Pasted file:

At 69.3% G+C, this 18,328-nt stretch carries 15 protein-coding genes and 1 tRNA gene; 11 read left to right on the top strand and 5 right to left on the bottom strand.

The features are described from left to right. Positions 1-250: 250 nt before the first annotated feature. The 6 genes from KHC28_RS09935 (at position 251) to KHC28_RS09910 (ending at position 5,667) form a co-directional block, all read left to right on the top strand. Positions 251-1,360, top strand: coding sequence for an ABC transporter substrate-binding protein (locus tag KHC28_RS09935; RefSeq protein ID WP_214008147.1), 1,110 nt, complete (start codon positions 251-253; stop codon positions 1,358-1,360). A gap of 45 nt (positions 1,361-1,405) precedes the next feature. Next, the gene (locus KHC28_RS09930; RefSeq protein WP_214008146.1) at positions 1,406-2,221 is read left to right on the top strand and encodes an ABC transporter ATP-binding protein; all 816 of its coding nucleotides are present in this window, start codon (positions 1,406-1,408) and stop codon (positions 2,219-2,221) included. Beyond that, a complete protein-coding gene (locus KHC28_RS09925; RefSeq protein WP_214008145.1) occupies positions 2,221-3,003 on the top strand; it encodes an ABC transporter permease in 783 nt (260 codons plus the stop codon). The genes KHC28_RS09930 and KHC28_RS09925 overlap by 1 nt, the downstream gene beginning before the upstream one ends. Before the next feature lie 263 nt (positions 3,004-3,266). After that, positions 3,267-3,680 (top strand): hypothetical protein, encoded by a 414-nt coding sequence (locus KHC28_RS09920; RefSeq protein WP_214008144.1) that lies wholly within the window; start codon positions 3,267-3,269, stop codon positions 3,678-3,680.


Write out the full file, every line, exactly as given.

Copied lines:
At 69.3% G+C, this 18,328-nt stretch carries 15 protein-coding genes and 1 tRNA gene; 11 read left to right on the top strand and 5 right to left on the bottom strand.

The features are described from left to right. Positions 1-250: 250 nt before the first annotated feature. The 6 genes from KHC28_RS09935 (at position 251) to KHC28_RS09910 (ending at position 5,667) form a co-directional block, all read left to right on the top strand. Positions 251-1,360, top strand: coding sequence for an ABC transporter substrate-binding protein (locus tag KHC28_RS09935; RefSeq protein ID WP_214008147.1), 1,110 nt, complete (start codon positions 251-253; stop codon positions 1,358-1,360). A gap of 45 nt (positions 1,361-1,405) precedes the next feature. Next, the gene (locus KHC28_RS09930; RefSeq protein WP_214008146.1) at positions 1,406-2,221 is read left to right on the top strand and encodes an ABC transporter ATP-binding protein; all 816 of its coding nucleotides are present in this window, start codon (positions 1,406-1,408) and stop codon (positions 2,219-2,221) included. Beyond that, a complete protein-coding gene (locus KHC28_RS09925; RefSeq protein WP_214008145.1) occupies positions 2,221-3,003 on the top strand; it encodes an ABC transporter permease in 783 nt (260 codons plus the stop codon). The genes KHC28_RS09930 and KHC28_RS09925 overlap by 1 nt, the downstream gene beginning before the upstream one ends. Before the next feature lie 263 nt (positions 3,004-3,266). After that, positions 3,267-3,680 (top strand): hypothetical protein, encoded by a 414-nt coding sequence (locus KHC28_RS09920; RefSeq protein WP_214008144.1) that lies wholly within the window; start codon positions 3,267-3,269, stop codon positions 3,678-3,680.